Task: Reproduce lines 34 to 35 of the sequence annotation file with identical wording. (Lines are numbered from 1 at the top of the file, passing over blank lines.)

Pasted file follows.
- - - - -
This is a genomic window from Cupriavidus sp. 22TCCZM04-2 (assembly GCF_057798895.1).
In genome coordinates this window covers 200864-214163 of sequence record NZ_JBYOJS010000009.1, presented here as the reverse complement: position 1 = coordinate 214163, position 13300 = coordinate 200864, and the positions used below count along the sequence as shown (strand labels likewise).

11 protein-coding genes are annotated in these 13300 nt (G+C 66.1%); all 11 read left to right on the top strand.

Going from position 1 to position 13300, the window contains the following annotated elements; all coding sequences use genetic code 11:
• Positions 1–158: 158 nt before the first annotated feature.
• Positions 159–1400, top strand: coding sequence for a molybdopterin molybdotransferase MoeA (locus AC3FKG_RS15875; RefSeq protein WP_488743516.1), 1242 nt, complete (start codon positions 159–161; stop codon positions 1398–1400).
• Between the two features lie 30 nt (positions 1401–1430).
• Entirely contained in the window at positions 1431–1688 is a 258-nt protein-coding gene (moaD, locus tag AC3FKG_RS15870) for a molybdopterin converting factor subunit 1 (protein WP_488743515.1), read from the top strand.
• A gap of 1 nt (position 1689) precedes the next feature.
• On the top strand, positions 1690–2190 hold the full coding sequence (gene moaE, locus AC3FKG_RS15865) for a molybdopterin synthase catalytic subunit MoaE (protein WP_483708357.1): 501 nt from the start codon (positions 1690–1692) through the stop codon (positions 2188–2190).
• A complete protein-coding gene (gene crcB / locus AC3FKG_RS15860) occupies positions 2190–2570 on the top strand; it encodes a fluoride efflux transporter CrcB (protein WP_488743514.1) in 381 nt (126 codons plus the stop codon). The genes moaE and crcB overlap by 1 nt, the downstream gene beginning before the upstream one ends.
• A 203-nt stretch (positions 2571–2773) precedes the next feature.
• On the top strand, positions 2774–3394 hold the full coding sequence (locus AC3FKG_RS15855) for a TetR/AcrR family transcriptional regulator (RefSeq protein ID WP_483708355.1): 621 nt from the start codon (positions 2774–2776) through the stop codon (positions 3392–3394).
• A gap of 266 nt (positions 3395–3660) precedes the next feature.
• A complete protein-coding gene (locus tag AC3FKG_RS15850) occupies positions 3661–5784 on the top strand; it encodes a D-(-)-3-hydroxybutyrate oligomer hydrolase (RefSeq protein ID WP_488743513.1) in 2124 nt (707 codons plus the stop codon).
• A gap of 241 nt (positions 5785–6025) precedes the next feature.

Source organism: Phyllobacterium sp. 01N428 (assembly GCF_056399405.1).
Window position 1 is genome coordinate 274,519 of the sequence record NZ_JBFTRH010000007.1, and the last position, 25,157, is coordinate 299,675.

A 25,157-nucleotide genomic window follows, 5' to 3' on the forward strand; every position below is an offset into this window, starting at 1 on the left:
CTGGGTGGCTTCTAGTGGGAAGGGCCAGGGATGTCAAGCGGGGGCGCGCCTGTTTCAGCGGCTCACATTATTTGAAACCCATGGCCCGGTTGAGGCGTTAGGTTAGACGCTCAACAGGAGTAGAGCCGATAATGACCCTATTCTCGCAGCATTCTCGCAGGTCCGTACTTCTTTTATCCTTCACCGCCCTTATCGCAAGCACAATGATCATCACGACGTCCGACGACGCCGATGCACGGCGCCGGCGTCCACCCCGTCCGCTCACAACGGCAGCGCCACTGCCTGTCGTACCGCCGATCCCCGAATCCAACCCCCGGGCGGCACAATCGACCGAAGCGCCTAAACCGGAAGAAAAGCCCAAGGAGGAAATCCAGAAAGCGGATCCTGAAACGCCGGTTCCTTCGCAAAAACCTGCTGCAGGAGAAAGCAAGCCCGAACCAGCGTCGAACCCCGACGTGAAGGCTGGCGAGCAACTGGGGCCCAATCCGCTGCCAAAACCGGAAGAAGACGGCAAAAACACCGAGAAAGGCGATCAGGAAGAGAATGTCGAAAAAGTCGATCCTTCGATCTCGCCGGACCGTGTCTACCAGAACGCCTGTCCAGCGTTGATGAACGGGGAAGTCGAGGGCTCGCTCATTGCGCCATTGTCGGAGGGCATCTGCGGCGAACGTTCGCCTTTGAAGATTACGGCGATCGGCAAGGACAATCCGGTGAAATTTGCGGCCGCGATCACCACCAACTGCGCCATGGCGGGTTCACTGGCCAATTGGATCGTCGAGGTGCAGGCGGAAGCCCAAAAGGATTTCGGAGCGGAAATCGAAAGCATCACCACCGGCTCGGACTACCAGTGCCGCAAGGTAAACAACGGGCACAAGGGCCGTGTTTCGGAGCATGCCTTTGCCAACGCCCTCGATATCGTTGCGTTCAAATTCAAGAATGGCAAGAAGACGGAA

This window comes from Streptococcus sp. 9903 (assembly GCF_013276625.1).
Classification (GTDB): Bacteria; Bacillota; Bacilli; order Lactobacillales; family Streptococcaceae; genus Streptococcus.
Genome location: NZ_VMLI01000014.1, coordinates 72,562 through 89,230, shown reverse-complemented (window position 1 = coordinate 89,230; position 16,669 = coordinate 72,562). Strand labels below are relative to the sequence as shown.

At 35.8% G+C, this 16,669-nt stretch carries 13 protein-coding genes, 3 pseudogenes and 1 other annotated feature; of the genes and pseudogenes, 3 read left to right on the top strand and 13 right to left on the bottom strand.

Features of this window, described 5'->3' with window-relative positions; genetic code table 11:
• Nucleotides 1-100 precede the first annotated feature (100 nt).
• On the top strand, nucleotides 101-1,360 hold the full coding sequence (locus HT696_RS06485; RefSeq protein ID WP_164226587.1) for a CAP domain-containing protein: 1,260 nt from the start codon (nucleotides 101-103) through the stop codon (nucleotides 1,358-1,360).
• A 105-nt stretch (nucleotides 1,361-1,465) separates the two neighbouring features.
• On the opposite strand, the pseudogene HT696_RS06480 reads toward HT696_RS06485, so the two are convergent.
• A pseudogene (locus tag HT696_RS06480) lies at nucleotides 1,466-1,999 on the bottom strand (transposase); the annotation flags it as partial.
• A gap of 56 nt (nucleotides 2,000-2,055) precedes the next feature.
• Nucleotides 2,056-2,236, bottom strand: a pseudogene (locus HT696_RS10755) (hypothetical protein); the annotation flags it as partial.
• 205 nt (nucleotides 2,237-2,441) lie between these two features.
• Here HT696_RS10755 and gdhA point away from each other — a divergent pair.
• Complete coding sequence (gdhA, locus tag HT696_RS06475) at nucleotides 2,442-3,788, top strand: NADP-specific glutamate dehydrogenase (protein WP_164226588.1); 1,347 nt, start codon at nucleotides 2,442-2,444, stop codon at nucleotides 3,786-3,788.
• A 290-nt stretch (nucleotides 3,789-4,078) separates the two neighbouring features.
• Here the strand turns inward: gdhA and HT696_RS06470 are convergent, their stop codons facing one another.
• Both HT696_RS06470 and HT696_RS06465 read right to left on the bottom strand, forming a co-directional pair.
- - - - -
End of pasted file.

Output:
• Here HT696_RS10755 and gdhA point away from each other — a divergent pair.
• Complete coding sequence (gdhA, locus tag HT696_RS06475) at nucleotides 2,442-3,788, top strand: NADP-specific glutamate dehydrogenase (protein WP_164226588.1); 1,347 nt, start codon at nucleotides 2,442-2,444, stop codon at nucleotides 3,786-3,788.